European Civil Protection and Humanitarian Aid Operations

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Bosnia and Herzegovina

© UNHCR/Seid Husagic

The number of refugees and migrants arrivals to Bosnia and Herzegovina during 2018 significantly increased, with over 24 067 arrivals recorded in 2018 compared to 755 arrivals in 2017.

Many are trying to move through Bosnia and Herzegovina to enter the EU by crossing into Croatia; however, many also remain in the country. UNHCR, the UN Refugee Agency, estimates that around 5 000 people are present in Bosnia and Herzegovina as of mid-January 2019 but the number fluctuates.

What are the needs?

At the beginning of 2018, local communities and international organisations provided basic assistance such as food, shelter, and basic healthcare. However, their capacities were overstretched. In May 2018, the Council of Ministers of Bosnia and Herzegovina officially requested assistance from the EU.

The two government reception sites offer limited reception capacity and are located far from the migratory route. Due to limited capacities to accommodate vulnerable people and families, the provision of adequate accommodation and services has been difficult. The humanitarian needs persist. Unaccompanied and separated children are particularly vulnerable.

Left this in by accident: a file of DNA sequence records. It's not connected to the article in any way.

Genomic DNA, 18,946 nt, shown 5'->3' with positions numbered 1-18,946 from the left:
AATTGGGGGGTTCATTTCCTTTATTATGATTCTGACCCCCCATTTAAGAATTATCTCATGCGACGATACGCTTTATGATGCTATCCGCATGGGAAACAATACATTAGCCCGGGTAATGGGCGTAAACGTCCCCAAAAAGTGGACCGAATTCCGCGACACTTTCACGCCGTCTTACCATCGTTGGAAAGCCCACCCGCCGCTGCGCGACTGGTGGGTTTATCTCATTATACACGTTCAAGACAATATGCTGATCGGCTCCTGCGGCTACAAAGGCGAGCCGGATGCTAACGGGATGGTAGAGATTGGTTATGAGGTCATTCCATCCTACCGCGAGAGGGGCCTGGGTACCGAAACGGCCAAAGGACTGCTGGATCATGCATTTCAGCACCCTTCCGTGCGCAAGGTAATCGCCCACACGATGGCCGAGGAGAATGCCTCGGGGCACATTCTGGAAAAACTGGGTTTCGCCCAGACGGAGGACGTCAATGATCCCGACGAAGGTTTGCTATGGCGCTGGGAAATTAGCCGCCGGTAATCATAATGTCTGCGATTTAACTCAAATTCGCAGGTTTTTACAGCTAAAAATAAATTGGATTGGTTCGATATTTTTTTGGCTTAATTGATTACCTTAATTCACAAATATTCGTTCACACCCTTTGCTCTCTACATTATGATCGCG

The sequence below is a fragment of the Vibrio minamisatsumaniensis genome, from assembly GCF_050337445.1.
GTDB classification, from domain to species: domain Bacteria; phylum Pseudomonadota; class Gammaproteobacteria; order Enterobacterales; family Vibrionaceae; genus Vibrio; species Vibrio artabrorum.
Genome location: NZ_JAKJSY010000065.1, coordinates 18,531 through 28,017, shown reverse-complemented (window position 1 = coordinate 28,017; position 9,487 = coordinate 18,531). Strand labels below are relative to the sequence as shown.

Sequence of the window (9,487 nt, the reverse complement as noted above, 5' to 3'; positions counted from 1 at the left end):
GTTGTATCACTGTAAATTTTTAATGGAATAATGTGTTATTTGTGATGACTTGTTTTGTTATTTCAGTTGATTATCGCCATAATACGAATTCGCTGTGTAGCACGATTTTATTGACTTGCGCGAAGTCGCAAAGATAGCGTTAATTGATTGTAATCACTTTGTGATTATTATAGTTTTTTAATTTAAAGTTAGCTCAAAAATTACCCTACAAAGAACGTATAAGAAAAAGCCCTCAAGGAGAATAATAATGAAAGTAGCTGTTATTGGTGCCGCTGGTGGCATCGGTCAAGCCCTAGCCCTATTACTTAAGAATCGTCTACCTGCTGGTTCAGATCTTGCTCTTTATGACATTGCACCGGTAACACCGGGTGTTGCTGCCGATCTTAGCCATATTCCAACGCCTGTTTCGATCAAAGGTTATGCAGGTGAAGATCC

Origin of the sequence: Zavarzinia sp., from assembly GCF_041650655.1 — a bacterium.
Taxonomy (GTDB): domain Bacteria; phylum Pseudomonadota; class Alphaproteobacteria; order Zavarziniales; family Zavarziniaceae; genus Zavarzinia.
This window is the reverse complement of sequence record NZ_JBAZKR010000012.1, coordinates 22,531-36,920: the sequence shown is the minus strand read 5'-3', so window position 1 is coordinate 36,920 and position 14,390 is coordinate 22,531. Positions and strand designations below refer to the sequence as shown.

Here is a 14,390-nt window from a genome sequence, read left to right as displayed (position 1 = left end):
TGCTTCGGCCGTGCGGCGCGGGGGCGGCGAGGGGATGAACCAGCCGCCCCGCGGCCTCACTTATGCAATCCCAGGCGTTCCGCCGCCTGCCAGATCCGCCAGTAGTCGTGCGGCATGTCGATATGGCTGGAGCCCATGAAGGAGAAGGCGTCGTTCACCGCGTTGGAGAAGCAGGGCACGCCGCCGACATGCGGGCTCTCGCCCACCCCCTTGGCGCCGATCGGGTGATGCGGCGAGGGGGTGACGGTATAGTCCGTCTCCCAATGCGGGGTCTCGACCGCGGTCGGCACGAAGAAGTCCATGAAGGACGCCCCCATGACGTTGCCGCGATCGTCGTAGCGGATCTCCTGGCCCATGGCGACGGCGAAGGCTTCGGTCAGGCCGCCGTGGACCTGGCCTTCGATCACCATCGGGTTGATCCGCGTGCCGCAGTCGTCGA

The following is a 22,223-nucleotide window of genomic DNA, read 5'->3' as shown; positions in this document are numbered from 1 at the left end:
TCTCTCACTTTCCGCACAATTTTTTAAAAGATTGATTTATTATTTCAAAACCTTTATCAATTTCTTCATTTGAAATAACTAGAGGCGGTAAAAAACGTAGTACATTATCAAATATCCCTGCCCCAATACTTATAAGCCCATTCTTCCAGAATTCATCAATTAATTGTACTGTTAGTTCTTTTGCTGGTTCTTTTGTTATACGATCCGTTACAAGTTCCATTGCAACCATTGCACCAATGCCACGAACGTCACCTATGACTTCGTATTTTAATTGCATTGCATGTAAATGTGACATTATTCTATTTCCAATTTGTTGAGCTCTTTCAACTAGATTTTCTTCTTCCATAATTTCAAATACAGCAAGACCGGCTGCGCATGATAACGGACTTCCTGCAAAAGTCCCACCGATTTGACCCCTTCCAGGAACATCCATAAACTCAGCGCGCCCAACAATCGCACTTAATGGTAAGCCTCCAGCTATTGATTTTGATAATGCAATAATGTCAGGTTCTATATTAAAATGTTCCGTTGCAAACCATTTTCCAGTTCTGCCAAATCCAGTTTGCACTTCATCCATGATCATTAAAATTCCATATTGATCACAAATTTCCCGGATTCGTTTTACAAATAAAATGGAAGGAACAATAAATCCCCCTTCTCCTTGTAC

How are we helping?

Since the beginning of the influx of refugees and migrants in Bosnia and Herzegovina, the EU has been working closely with UN agencies, other humanitarian organisations and the Bosnian authorities to meet the humanitarian needs of the most vulnerable refugees and migrants.

The European Commission has allocated €2 million in humanitarian aid in 2018 to provide emergency assistance, which is carried out by international humanitarian organisations. This emergency response addresses the needs of the refugees and migrants present in particular in the Una-Sana Canton region in the north west of Bosnia and Herzegovina where the needs are most acute. Short-term assistance is complemented by a mid-term response amounting to €7.2 million.

The mid-term assistance currently covers the provision of food, emergency shelter, water and sanitation, warm clothing, education and strengthening the country’s migration management capacities. The humanitarian funds continue to provide health assistance and protection services. Additional accommodation facilities were recently opened both in the Bihac region and near Sarajevo increasing the total accommodation capacity to more than 4 600 places. Refugees and migrants, living in sub-standard conditions were relocated to new winterized facilities in Velika Kladusa and in Bihac. Vouchers for hostels and items such as jackets, shoes and blankets were provided to the most vulnerable.

The EU regularly consults the government of Bosnia and Herzegovina on its medium and long-term strategy to address the needs of the refugees and migrants.

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